London, Middlesex, England
August 13, 1835
(FROM OUR OWN CORRESPONDENT)
Dublin, Aug. 10
GALWAY ASSIZES- Crown Court, Thursday.
Michael Ryan and Thomas Collins were placed at the bar,
charged with the wilful murder of Honora Ryan.
Patrick Hession was the first witness sworn- Was in the
service of Mr. Killikelly as a shepherd. Recollects the 2d or 3d of February. It
was on the night of Monday. Met a woman's cloak. Took it up and brought it home.
Went in the same direction again. Saw blood on the cloak
John Atkinson, the son of Chief Constable sworn.- On
the morning of Tuesday went out on a search three-fourths of a mile from
Dunmore. Saw a man with a bundle of clothes, a cloak and a gown. There was blood
on the gown. Saw them with Patrick Sweeny. Gave them to the policeman. On
searching saw a human body in the river. Its head was cut off. Found the head 12
yards above the body, lying in the centre of the river; took it up by the hair,
and upon examination found a head fitted to the body; the neck was shrunk and
would not fit; knows it to be the body of the woman; found a small pair of
shoes; saw the blood 13 or 14 yards from the river; the ground was wet with it;
it appeared in three several places opposite to where he found the body; saw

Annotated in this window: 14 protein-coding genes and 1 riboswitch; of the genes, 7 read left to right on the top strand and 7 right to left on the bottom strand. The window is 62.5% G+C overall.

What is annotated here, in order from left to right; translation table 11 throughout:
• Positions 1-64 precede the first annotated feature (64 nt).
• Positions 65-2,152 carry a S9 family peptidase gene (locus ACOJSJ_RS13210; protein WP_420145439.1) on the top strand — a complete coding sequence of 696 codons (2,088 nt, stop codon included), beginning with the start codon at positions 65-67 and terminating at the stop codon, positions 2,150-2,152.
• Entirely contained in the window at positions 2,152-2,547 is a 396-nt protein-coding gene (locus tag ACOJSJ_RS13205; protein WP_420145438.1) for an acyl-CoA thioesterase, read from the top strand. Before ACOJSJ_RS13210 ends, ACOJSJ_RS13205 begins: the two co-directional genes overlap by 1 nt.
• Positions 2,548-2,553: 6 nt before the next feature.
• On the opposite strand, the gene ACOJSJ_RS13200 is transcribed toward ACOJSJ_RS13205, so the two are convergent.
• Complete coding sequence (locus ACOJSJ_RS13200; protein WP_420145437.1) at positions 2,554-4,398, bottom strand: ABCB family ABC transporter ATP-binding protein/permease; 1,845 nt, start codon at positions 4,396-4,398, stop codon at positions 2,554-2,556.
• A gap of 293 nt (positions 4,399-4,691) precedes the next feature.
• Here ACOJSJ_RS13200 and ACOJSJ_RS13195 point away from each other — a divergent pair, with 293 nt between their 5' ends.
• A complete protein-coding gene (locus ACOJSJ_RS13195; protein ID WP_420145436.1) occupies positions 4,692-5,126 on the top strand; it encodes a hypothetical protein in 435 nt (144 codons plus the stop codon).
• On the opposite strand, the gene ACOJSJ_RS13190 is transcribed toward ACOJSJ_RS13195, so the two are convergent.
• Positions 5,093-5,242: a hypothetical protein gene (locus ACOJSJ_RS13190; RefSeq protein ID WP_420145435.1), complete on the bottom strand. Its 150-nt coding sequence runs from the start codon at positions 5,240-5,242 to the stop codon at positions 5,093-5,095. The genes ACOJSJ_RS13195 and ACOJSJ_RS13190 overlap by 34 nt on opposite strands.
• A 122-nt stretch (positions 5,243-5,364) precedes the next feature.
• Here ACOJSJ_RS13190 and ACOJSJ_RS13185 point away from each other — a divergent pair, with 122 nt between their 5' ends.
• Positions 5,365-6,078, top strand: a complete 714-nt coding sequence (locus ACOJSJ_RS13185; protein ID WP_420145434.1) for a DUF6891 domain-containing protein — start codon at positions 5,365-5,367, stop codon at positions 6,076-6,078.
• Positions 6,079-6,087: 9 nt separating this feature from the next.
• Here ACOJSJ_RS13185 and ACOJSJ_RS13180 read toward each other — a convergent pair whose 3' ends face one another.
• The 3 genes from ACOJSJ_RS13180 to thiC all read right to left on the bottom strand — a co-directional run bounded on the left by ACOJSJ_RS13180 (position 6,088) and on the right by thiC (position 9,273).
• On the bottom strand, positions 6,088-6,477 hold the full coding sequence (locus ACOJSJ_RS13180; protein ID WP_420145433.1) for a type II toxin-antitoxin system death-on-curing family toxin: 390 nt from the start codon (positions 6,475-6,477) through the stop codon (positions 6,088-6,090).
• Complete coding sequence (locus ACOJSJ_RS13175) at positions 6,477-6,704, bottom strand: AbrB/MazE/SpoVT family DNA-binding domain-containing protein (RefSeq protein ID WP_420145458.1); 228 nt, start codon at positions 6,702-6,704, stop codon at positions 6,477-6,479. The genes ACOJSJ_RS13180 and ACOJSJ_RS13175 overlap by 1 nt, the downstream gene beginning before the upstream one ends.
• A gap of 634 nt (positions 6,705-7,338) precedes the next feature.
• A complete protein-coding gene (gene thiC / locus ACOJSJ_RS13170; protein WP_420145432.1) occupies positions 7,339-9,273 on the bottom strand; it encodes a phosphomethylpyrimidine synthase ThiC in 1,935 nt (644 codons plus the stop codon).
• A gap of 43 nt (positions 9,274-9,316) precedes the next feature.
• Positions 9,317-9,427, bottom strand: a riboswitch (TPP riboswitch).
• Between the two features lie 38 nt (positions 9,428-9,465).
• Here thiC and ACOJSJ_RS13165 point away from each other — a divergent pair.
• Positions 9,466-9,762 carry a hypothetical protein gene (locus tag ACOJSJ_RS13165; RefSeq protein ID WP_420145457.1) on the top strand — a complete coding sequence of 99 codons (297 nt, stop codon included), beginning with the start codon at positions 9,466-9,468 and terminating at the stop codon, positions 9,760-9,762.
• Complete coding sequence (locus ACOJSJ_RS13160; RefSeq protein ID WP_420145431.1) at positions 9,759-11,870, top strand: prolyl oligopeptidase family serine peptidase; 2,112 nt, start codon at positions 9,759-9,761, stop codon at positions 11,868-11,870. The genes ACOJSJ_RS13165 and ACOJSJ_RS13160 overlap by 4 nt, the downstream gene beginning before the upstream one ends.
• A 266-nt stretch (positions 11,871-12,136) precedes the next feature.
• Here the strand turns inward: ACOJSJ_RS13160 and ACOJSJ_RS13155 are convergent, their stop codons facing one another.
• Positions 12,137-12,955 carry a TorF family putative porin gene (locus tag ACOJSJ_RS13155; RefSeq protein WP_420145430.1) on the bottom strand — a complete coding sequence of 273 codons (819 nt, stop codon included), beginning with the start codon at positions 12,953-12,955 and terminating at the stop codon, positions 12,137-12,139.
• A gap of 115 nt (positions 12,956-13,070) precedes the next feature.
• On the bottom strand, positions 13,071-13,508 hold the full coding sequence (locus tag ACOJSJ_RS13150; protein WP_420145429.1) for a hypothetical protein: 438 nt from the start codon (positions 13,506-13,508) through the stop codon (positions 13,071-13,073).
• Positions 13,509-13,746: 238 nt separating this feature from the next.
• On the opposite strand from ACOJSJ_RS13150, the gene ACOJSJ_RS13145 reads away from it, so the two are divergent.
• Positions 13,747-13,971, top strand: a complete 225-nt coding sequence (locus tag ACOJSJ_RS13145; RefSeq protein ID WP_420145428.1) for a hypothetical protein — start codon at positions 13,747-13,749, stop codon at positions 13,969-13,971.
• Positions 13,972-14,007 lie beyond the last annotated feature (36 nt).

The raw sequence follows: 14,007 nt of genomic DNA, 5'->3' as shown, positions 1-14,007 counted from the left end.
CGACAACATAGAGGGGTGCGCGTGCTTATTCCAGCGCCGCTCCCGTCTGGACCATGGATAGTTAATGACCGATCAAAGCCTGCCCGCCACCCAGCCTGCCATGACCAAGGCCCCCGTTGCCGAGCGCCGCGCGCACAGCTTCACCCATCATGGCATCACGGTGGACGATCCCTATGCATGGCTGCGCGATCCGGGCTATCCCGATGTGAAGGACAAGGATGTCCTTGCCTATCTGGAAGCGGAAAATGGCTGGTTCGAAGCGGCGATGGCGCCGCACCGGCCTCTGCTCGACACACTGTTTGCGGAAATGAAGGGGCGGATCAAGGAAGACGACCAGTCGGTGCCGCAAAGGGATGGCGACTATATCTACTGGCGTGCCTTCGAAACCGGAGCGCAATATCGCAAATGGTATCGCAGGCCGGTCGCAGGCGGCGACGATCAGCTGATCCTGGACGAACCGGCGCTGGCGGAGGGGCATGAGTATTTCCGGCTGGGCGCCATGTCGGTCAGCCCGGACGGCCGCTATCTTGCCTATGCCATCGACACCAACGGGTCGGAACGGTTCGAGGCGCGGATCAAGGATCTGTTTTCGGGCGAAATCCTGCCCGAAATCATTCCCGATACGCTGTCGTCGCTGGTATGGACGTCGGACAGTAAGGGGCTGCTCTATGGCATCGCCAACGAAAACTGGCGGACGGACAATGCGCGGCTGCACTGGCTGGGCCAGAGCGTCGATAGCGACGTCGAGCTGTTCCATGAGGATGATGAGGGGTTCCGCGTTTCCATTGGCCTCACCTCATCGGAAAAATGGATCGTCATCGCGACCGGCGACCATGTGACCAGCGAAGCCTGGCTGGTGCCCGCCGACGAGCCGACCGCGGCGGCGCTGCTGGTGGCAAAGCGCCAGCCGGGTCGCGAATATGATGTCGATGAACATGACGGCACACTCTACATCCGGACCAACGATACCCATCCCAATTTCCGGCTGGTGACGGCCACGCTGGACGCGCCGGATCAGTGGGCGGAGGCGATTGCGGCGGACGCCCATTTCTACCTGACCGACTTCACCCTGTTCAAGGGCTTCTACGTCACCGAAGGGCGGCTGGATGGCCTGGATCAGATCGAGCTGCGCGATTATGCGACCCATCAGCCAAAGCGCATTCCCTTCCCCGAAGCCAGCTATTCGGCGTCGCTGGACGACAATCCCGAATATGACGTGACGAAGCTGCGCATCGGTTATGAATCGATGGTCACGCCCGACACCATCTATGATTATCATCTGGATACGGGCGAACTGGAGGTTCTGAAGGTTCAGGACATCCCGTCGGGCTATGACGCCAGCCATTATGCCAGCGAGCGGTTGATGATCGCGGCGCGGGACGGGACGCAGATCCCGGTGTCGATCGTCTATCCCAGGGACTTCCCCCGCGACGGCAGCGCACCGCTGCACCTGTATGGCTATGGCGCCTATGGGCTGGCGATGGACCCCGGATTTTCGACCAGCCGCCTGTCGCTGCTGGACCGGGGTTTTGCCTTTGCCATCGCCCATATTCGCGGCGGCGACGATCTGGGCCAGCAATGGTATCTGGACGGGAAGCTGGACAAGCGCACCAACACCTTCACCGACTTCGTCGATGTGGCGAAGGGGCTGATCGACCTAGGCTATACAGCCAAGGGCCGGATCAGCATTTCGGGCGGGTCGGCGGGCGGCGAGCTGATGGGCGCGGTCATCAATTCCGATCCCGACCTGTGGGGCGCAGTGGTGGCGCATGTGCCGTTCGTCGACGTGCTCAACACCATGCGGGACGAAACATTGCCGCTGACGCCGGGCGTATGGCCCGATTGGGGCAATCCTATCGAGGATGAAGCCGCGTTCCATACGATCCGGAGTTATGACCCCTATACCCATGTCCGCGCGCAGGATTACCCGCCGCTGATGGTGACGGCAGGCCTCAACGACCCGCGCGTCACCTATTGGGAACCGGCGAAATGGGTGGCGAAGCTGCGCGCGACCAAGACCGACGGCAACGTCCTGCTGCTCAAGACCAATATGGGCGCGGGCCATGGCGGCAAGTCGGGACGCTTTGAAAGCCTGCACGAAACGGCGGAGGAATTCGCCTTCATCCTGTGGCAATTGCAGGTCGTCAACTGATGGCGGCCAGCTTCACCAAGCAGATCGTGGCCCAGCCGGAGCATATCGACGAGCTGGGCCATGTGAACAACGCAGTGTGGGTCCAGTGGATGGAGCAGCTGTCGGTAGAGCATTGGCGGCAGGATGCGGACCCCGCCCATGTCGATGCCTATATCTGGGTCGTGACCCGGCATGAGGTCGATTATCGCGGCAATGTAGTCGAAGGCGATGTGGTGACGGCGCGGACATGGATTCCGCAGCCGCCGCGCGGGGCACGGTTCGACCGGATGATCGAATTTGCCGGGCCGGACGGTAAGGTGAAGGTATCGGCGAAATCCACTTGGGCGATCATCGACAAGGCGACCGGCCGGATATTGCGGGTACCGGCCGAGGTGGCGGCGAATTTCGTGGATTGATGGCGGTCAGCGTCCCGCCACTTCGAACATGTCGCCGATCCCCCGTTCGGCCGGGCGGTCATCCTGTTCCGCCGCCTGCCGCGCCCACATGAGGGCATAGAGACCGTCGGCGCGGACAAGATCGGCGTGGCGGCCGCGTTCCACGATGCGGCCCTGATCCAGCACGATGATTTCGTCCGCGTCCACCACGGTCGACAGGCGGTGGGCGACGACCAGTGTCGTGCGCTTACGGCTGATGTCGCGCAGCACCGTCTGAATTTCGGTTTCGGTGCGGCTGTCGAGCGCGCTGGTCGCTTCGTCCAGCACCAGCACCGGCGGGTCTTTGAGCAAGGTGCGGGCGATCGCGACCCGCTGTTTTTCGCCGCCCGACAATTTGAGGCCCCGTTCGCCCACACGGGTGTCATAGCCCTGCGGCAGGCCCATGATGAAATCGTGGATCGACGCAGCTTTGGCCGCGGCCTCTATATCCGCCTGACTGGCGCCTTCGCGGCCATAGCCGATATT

wool between the teeth; was present when the remains were recognized by the wife
of one of the prisoners; this was on Tuesday; the coroner was sent for, and
swore the jury in the evening of that day; saw a dark gray cloak.
Felix M'Donnell sworn and examined.- Lives at Park, in
this county; knows the prisoners; one of them lived in his service; knows the
other; lives half a mile from him; knew Honora Ryan; saw her the last time in
January last; saw her dead on Thursday, the 5th of February, in Dunmore; went to
Dunmore; by chance went into where the remains lay; instantly recognized the
remains to be the remain of those of Honora Ryan; did not observe the head;
recognized the features and the gown she wore; she was a married woman, the wife
of Michael Ryan, the prisoner; came to my house to visit her husband; came more
than once; remained not more than an hour to my knowledge; saw Ryan next
morning; Ryan came up to me at Blake's door, two miles from Dunmore; saw him at
the inquest; brought him in to Dunmore; Ryan saw the remains at Dunmore; he
thought it was his wife; I had no doubt, and thought he should have much less;
he then said it was; Ryan said he did not see her for three weeks, but
afterwards acknowledged to have seen her within 10 days; he refused to come to
Dunmore; I brought him in; cautioned him not to tell me anything that would
condemn himself; he said the rest of the servants were out, but that he was
within that night; used to sleep with Thomas Kelly and Pat Walsh; wore a stable
jacked purchased by me; the distance was five miles from where the body was
found to my house; gave up Ryan to the police; Mr. Birmingham, the magistrate,
came to me, and we found Collins and his wife there; went to the inquest; the
police arrested Collins and the rest of my servants; called in prisoners one by